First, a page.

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A sintered glass filter connected to a Büchner flask
Fritted glass funnels

Fritted glass is finely porous glass through which gas or liquid may pass, made by sintering together glass particles into a solid but porous body.[1] This porous glass body can also be called a frit. Applications in laboratory glassware include use in fritted glass filter items, scrubbers, or spargers. Other laboratory applications of fritted glass include packing in chromatography columns and resin beds for special chemical synthesis.

In a fritted glass filter, a disc or pane of fritted glass is used to filter out solid particles, precipitate, or residue from a fluid, similar to a piece of filter paper. The fluid can go through the pores in the fritted glass, but the frit will often stop a solid from going through. A fritted filter is often part of a glassware item, so fritted glass funnels and fritted glass crucibles are available.[2]

Laboratory scale spargers (also known as gas diffusing stones or diffusors) as well as scrubbers, and gas-washing bottles (or Drechsel bottles[3]) are similar glassware items which may use a fritted glass piece fused to the tip of a gas-inlet tube. This fritted glass tip is placed inside the vessel with liquid inside during use such that the fritted tip is submerged in the liquid. To maximize surface area contact of the gas to the liquid, a stream of gaseous particles is slowly blown into the vessel through the fritted glass tip so that it breaks up the gas into many tiny bubbles. The purpose of sparging is to saturate the enclosed liquid with the gas, often to displace another gaseous component. The purpose of a scrubber or gas-washing bottle is to scrub the gas such that the liquid absorbs one (or more) of the gaseous components to remove it from the gas stream, effectively purifying the gas stream.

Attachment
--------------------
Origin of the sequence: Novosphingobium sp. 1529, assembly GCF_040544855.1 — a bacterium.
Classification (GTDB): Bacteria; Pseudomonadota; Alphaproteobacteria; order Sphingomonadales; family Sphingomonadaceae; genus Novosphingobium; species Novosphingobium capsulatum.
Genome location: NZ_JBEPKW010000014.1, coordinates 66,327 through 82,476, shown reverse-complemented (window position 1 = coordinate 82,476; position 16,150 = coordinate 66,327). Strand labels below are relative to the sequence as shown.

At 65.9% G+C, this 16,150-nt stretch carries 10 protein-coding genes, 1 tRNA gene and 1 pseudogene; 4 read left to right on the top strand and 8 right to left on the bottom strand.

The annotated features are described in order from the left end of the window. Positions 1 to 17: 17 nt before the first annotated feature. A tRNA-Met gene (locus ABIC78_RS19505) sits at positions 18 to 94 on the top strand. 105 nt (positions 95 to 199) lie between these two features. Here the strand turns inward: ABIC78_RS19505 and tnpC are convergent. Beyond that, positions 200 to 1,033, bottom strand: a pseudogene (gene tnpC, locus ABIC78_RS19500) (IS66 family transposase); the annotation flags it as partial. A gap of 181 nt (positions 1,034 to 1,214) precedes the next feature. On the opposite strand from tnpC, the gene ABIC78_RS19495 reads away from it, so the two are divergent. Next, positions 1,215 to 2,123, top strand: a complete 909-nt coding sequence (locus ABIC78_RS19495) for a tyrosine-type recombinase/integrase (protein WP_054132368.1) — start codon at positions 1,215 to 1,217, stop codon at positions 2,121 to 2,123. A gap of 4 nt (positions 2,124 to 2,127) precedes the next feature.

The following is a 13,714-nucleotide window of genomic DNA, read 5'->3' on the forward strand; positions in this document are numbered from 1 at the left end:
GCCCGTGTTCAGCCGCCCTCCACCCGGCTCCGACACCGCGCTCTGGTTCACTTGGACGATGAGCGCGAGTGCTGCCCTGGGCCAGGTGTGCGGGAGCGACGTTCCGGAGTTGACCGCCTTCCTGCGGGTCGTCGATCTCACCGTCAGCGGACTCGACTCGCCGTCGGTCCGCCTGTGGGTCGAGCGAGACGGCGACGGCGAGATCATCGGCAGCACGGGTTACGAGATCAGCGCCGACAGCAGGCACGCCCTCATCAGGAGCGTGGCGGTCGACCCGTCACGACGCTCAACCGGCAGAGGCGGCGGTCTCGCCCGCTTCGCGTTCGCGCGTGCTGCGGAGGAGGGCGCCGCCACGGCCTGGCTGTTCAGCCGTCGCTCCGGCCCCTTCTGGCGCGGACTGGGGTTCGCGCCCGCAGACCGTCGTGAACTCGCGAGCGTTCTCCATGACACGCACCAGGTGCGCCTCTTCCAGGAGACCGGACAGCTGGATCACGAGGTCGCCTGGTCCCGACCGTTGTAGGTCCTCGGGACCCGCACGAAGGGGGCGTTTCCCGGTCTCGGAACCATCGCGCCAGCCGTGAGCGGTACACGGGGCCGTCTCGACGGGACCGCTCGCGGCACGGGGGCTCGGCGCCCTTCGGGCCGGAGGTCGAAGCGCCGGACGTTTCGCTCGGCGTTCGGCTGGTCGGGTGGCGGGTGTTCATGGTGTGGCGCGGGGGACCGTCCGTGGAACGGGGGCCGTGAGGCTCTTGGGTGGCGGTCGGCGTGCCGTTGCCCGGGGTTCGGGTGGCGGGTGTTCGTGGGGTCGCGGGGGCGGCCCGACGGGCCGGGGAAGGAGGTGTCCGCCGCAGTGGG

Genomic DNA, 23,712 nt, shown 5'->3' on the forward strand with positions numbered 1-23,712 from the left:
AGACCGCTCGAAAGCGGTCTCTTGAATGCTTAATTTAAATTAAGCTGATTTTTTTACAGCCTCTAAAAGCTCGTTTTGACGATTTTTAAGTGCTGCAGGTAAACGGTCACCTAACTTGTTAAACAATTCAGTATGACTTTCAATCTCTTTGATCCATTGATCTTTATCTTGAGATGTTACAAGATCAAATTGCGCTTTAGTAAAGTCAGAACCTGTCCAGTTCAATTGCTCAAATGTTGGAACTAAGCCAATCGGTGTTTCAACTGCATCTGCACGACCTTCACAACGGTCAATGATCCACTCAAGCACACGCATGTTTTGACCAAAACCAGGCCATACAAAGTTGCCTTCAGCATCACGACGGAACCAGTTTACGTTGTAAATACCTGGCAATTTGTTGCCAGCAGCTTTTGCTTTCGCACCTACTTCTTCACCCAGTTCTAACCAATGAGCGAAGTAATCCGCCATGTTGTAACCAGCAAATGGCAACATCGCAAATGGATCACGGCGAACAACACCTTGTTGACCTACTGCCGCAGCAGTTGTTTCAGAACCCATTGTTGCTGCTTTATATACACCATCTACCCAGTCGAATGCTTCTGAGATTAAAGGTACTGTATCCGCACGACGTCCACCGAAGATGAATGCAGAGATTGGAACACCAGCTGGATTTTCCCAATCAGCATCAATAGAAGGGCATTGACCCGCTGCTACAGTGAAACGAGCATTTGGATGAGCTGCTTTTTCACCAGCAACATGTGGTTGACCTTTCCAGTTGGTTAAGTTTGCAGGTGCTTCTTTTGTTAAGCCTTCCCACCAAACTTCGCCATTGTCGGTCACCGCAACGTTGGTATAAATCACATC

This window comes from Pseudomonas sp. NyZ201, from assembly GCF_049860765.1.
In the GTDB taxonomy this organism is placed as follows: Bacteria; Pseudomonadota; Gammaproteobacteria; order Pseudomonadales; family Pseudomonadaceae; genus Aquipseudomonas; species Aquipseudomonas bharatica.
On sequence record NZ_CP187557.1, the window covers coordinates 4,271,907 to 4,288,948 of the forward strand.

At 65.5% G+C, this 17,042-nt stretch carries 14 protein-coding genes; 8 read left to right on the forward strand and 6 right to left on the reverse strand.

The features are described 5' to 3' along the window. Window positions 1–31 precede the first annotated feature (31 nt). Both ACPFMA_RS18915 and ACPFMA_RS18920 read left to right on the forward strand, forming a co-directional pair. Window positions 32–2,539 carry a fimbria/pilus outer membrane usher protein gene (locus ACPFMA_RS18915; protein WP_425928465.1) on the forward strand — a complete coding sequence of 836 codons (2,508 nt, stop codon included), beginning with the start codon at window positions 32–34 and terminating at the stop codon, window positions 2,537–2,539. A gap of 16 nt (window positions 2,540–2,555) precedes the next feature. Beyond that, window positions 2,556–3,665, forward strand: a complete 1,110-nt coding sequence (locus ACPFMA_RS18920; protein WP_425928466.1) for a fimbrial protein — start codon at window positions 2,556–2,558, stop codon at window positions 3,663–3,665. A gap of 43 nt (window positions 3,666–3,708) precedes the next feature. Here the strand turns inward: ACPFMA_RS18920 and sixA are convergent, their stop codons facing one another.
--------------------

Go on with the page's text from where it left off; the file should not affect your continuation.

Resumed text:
Because frits are made up of particles of glass that are bonded together by small contact areas, they are not normally used in strongly alkaline conditions, as these can dissolve the glass to some extent. This is not normally a problem, as the amount dissolved is usually minute, but the equally minute bonds in a frit can be dissolved away by strong alkalis, causing the frit to fall apart over time.[citation needed]


  1. ^ "Frit Info". Adams & Chittenden Scientific Glass. Retrieved 2007-12-29.
  2. ^ Rob Toreki (2004-05-24). "Fritted Funnels". The Glassware Gallery. Interactive Learning Paradigms, Inc. Retrieved 2007-12-29.
  3. ^ "Classic Kit: Drechsel's bottle". Chemistry World. Retrieved 2017-11-29.